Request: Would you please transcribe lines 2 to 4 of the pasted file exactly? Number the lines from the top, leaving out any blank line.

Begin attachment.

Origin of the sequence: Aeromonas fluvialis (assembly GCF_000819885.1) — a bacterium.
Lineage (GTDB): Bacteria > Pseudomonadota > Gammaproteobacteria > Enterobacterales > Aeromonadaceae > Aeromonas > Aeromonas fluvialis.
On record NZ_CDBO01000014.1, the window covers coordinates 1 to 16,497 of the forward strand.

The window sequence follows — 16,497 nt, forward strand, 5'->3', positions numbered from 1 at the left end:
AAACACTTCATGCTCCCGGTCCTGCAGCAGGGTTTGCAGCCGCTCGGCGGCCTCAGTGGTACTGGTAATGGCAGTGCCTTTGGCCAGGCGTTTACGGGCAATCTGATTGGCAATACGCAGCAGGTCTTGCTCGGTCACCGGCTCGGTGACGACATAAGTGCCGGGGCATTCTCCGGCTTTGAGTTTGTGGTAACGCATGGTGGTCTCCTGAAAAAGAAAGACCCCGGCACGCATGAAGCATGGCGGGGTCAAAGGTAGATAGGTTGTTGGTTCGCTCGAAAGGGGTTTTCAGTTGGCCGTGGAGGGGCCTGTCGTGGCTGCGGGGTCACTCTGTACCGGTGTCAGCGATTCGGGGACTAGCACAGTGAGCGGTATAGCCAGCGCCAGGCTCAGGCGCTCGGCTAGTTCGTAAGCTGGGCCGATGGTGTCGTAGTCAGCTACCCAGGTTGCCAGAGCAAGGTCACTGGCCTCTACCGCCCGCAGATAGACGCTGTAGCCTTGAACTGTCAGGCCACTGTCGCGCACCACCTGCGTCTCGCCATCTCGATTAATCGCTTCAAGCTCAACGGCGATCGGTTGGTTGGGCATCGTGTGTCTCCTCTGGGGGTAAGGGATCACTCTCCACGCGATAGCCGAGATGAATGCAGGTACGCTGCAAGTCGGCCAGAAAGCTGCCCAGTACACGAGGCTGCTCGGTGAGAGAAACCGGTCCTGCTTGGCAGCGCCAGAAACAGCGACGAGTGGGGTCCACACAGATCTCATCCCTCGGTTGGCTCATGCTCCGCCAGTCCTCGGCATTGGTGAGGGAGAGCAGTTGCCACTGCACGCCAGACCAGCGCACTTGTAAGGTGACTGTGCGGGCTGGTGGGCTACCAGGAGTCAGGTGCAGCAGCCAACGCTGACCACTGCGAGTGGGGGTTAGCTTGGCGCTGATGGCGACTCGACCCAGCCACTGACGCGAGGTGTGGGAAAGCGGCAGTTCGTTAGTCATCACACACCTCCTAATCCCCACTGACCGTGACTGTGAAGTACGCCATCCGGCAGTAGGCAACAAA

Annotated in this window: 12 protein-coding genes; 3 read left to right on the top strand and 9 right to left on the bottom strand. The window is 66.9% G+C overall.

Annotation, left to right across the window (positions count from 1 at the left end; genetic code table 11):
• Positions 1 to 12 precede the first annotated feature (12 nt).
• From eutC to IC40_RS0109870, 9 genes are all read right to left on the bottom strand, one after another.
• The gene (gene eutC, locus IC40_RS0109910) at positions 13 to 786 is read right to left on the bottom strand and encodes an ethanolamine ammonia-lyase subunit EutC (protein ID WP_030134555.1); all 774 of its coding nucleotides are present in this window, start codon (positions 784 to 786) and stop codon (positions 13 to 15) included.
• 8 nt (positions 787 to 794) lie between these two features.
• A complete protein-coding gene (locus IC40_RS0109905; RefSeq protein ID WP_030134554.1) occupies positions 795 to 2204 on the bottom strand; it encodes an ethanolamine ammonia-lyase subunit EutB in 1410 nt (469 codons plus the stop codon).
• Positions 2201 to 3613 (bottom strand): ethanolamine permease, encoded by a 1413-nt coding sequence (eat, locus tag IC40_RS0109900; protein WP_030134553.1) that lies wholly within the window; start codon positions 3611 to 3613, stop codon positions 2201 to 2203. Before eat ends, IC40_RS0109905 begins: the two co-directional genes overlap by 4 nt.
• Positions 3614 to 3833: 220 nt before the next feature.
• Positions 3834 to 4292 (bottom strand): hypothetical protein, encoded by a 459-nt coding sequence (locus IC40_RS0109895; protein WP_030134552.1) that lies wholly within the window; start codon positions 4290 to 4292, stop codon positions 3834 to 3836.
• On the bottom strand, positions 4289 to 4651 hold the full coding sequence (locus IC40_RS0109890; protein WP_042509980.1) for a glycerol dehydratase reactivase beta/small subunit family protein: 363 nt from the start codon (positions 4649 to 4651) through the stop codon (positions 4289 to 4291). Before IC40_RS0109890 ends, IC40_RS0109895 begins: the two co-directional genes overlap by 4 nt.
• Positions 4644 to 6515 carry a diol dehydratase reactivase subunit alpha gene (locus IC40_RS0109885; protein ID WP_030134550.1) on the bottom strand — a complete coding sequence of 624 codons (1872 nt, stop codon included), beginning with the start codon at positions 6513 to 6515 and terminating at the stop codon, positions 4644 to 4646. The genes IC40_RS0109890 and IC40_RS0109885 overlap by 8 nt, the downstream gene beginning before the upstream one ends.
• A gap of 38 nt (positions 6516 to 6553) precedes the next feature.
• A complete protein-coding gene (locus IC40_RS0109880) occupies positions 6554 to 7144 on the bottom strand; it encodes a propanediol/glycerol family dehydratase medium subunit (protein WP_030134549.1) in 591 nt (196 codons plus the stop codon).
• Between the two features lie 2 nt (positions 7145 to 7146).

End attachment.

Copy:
Lineage (GTDB): Bacteria > Pseudomonadota > Gammaproteobacteria > Enterobacterales > Aeromonadaceae > Aeromonas > Aeromonas fluvialis.
On record NZ_CDBO01000014.1, the window covers coordinates 1 to 16,497 of the forward strand.

The window sequence follows — 16,497 nt, forward strand, 5'->3', positions numbered from 1 at the left end: